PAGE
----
Dym | california textiles
Dym | california textiles, an on-going project, is an artisan studio or workshop that produces block printed textiles. Run by an artist enlivened by mixing an ancient technique with embodied algorithms, Dym | california textiles insists on slow manufacturing in Northern California where cost of living and wages are high, far from the traditional homes of this craft. The deliberateness of the process fosters creativity on more than one level.
Dym | california textiles official website.
Launched with sincerity as an artisan business, Dym | california textiles has, behind the scenes, conducted non-stop research in different disciplines: economic models; decision-making; embodied/analog production values; materials (+ "sustainability"); and, most excitingly to me, algorithmic, flexible patterns. As the block printing is practiced here, these subjects overlap and intertwine: Complex, evolving, changeable patterns require an embodied human with a capacity to make decisions on the fly and strategically.
The economics of artisan work correspond to the larger economic system. There are no economies of scale in block printing, or hardly enough to make a difference. Though faster than hand weaving patterns into cloth, block printing is one of the slowest ways to print pattern onto cloth. (I suspect that printing was invented to get decoration onto cloth more quickly than pre-industrial weaving or embroidery allows.) This slowness becomes useful when it enables the "laborers" to have agency and responsively interact with their work; to create endless variation with limited means ; to behave as though what we make and how we make it matters both to us and to our customers.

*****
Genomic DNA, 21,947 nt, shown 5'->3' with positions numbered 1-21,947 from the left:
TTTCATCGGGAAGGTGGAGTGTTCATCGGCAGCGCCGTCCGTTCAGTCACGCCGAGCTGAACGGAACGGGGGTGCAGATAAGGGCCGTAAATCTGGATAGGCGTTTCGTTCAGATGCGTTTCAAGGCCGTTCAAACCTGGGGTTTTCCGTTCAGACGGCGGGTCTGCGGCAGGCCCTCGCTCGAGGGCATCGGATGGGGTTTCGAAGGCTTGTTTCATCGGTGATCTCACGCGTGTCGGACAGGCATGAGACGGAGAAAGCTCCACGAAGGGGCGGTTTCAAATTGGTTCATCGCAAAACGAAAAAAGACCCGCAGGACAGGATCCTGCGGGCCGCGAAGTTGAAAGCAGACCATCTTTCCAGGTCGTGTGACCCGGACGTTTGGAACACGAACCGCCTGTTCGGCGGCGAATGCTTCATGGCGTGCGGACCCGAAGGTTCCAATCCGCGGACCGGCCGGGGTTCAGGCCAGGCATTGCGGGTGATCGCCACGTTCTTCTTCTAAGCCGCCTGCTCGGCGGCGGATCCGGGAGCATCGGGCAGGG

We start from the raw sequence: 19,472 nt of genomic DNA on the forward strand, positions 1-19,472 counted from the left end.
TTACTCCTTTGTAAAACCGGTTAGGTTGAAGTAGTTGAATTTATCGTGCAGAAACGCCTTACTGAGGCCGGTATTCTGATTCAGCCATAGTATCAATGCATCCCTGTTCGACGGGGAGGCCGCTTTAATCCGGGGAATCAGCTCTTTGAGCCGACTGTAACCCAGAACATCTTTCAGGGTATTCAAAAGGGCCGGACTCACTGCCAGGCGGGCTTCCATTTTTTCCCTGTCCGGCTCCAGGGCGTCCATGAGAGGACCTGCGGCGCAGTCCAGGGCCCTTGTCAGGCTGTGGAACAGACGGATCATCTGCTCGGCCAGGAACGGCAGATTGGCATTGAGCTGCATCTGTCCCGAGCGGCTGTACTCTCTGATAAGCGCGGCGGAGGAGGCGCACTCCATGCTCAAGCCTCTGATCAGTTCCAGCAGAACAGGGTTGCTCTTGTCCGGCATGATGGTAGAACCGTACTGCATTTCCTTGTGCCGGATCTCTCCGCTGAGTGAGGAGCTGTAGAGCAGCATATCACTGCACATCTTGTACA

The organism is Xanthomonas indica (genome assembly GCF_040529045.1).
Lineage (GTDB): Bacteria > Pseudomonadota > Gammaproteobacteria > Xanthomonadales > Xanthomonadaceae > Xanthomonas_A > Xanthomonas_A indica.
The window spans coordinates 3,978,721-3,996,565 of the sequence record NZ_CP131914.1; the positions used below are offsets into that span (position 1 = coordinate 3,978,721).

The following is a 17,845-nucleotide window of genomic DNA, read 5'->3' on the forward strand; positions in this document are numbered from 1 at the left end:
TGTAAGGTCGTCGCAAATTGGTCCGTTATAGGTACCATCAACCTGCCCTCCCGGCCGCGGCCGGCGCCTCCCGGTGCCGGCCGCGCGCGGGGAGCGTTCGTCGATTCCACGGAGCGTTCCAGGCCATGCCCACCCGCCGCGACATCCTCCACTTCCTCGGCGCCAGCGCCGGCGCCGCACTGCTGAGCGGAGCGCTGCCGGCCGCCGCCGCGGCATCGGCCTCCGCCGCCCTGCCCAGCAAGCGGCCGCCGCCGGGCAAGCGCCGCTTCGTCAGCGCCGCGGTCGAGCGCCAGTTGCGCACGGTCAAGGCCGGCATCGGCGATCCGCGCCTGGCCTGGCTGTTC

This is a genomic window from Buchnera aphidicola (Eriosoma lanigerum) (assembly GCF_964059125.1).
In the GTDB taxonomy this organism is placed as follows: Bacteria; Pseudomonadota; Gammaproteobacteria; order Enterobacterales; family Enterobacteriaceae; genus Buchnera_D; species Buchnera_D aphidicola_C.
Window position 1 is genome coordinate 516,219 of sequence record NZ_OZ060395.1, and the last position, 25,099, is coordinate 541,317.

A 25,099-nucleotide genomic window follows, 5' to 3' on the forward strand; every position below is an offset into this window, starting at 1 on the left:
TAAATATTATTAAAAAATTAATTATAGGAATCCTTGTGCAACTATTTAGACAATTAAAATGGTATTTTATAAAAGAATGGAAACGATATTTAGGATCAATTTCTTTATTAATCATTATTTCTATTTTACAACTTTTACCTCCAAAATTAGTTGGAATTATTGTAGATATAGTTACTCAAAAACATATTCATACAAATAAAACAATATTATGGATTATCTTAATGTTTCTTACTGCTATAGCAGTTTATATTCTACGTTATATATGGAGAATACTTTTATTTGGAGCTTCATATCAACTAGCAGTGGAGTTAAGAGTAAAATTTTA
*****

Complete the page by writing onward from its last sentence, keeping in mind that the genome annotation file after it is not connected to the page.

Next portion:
We amplify what's possible with a modular, interactive design system. This happens through teaching and learning from the printers, an on-going, generative feedback loop. As we practice block printing itself, even with its physical costs and repetitive labor, it offers deep satisfaction. watching designs emerge from capable hands, gazing at and wielding color, in the integration of play and camaraderie in the work process.
Still, I remember William Morris, who wanted his workers to be satisfied and proud of their work, to be well compensated. He wanted humans to have beautiful things, that they'd care for and honor. He wanted craft to replace mass production. His battle, like mine, was lost long before he was born. The Luddites rebelled when machines replaced their handcraft spinning labor. They fought not only for paid work, but for work with its own rewards—whether meditative or from pride at skill or more. Capitalisms insistence on economies of scale that benefit the few isn't news, but it is still exhausting.
 For more about David Cope, see this vintage Guardian article. David Cope, Computer Composer. Google also works.
 My father, Clive Dym, technically a civil engineer, leapt into AI back in the late 1980s.
 The limited means are the quite small number of printing blocks that have led to "infinite stripes".